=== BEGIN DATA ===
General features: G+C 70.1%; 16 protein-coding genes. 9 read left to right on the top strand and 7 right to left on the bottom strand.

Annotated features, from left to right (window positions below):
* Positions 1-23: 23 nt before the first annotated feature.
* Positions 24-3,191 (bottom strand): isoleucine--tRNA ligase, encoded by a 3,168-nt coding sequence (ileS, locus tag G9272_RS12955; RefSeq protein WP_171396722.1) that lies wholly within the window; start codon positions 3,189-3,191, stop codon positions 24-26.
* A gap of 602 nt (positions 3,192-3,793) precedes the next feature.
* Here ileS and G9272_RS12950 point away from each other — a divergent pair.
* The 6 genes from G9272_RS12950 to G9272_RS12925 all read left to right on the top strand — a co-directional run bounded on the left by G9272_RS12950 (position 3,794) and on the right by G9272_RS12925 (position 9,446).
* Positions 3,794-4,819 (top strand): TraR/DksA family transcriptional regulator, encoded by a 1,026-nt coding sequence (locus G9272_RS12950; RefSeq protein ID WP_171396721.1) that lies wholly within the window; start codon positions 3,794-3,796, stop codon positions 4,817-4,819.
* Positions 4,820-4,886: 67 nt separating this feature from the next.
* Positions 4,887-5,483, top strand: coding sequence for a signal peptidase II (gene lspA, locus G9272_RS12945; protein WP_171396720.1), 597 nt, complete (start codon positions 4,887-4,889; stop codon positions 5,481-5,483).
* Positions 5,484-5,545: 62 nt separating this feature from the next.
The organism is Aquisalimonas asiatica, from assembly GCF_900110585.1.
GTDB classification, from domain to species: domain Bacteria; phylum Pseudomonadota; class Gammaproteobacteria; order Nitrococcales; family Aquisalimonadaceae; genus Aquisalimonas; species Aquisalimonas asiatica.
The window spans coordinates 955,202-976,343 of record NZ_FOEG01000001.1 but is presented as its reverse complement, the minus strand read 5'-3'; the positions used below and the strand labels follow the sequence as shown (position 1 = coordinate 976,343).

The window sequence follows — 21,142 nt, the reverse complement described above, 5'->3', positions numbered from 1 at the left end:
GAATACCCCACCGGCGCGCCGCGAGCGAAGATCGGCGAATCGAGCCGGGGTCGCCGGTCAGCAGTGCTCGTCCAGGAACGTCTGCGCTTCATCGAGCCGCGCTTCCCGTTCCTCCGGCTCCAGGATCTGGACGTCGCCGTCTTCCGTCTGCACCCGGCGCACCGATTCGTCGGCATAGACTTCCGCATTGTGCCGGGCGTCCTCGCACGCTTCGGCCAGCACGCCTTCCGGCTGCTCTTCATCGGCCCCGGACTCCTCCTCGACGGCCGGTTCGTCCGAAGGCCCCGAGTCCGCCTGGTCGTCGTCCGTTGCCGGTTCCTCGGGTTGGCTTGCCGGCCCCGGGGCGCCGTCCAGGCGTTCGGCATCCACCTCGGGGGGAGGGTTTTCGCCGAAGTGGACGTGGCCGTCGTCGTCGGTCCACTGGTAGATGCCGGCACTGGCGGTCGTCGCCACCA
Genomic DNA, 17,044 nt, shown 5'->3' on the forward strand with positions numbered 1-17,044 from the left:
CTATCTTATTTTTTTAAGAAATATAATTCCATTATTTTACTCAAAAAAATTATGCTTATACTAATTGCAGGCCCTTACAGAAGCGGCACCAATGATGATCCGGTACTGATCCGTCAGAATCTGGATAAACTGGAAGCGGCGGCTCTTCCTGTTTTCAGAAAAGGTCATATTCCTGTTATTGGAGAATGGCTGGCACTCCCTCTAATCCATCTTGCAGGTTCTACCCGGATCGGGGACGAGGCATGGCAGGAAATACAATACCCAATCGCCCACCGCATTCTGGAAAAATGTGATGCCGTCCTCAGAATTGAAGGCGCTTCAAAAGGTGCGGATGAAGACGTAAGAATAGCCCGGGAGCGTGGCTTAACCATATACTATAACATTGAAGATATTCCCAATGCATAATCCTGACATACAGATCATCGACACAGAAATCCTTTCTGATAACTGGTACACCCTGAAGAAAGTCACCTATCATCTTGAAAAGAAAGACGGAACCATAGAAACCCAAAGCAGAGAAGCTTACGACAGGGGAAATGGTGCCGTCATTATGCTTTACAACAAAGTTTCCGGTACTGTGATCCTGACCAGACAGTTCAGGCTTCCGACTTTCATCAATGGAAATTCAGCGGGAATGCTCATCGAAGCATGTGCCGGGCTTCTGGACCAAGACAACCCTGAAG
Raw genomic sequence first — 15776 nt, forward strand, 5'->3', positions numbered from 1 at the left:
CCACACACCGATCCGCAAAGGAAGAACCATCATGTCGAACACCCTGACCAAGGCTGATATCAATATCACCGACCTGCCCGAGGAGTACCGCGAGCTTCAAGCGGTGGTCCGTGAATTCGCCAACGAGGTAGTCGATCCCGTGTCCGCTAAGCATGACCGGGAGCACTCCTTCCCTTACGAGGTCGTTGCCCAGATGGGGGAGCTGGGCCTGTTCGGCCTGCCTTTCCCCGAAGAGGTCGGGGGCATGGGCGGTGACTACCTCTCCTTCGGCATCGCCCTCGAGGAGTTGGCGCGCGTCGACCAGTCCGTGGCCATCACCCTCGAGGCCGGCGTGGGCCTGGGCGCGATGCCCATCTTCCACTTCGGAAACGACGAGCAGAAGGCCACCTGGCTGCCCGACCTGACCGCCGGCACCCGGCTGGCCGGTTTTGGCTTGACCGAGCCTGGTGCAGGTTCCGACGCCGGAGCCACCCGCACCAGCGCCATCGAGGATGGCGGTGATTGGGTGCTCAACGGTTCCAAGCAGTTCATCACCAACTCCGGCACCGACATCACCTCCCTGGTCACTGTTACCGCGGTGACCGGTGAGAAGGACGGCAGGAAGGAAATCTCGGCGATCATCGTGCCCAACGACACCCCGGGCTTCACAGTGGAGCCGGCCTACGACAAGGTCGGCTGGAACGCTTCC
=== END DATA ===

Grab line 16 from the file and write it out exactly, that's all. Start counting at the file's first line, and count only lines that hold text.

GAATACCCCACCGGCGCGCCGCGAGCGAAGATCGGCGAATCGAGCCGGGGTCGCCGGTCAGCAGTGCTCGTCCAGGAACGTCTGCGCTTCATCGAGCCGCGCTTCCCGTTCCTCCGGCTCCAGGATCTGGACGTCGCCGTCTTCCGTCTGCACCCGGCGCACCGATTCGTCGGCATAGACTTCCGCATTGTGCCGGGCGTCCTCGCACGCTTCGGCCAGCACGCCTTCCGGCTGCTCTTCATCGGCCCCGGACTCCTCCTCGACGGCCGGTTCGTCCGAAGGCCCCGAGTCCGCCTGGTCGTCGTCCGTTGCCGGTTCCTCGGGTTGGCTTGCCGGCCCCGGGGCGCCGTCCAGGCGTTCGGCATCCACCTCGGGGGGAGGGTTTTCGCCGAAGTGGACGTGGCCGTCGTCGTCGGTCCACTGGTAGATGCCGGCACTGGCGGTCGTCGCCACCA